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State May Not Tax Out-of-State Firms at Higher Rate Than In-State Firms
Description Supreme Court held that an Alabama tax on corporations violated the Commerce Clause by discriminating against interstate commerce. The tax rate was the same on in-state and foreign firms, but foreign firms generally had to use a higher valuation basis for tax calculation purposes.
Topic Constitutional Law
Key Words Commerce Clause, Taxation
C A S E   S U M M A R Y
Facts Alabama requires each corporation doing business in the state to pay a franchise tax based on the firm's capital. The tax for domestic firms is based on par value, which is usually far below market value, while out-of-state (foreign) firms pay taxes based on the value of the actual capital employed in the state. Various firms sued, seeking a refund of the foreign franchise tax paid, contending that it violated the Commerce Clause. The Alabama supreme court held for the state; the foreign firms appealed.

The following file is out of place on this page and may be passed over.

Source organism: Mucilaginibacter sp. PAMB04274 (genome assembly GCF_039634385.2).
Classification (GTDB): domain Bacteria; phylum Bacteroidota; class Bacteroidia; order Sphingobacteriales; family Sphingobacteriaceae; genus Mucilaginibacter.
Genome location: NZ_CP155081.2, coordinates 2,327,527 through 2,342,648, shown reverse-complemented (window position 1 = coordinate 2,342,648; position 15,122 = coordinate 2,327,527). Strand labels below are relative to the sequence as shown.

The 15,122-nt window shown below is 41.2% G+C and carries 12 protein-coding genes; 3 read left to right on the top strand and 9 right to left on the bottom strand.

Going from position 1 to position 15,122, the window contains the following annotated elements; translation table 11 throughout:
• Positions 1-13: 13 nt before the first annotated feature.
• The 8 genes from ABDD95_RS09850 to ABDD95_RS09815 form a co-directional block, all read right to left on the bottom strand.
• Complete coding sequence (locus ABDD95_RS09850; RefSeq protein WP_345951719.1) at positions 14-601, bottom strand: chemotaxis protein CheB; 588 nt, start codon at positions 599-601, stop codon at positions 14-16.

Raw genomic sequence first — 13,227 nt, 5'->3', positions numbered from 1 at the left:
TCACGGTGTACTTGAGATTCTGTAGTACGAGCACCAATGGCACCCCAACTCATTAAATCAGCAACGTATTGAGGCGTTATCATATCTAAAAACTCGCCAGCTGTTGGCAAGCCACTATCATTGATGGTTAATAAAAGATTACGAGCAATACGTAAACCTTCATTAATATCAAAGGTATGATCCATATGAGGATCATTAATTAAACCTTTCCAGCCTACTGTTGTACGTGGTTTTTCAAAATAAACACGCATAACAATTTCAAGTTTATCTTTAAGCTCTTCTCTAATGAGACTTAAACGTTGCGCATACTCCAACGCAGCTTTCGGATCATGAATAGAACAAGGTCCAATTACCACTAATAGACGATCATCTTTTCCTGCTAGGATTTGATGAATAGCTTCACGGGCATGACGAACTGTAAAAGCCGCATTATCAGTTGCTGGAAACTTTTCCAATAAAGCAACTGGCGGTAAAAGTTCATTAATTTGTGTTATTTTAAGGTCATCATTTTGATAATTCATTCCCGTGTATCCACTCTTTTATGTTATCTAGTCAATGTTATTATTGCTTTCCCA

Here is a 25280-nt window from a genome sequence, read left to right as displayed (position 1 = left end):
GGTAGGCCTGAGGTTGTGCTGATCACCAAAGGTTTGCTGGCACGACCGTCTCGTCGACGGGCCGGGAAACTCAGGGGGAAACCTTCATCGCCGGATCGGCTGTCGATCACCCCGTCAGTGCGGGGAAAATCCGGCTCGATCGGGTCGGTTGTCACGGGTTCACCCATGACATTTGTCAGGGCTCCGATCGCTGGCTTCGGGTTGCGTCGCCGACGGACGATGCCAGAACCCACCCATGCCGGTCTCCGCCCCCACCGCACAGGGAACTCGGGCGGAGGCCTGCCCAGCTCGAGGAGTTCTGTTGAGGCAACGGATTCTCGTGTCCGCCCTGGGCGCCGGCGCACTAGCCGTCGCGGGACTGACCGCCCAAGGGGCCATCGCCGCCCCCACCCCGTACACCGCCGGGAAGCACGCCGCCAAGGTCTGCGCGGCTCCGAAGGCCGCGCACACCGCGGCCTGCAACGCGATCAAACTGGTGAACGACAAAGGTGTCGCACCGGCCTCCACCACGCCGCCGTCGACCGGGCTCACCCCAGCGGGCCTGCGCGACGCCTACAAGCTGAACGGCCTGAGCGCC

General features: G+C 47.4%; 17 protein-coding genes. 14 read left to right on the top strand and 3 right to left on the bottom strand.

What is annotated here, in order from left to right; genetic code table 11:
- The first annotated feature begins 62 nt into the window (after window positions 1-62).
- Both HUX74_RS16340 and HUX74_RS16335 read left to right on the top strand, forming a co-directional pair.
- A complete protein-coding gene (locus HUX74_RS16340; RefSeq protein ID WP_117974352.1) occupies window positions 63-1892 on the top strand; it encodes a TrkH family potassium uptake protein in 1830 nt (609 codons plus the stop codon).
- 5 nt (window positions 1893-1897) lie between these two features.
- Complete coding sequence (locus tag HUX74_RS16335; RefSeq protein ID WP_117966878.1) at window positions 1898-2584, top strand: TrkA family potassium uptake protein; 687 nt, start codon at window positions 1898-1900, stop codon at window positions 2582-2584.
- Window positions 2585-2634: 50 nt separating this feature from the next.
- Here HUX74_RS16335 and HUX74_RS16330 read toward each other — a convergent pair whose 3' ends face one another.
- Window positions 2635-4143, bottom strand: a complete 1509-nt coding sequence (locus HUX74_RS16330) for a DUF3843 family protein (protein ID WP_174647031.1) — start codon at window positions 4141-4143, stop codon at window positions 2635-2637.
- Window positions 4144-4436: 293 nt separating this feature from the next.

Decision Reversed. The franchise tax on foreign corporations impermissibly discriminates against interstate commerce, in violation of the Commerce Clause. There is no justification for the differential tax rate based on additional services provided to foreign firms.
Citation South Central Bell Telephone Co. v. Alabama, 119 S.Ct. 1180 (Sup. Ct., 1999)

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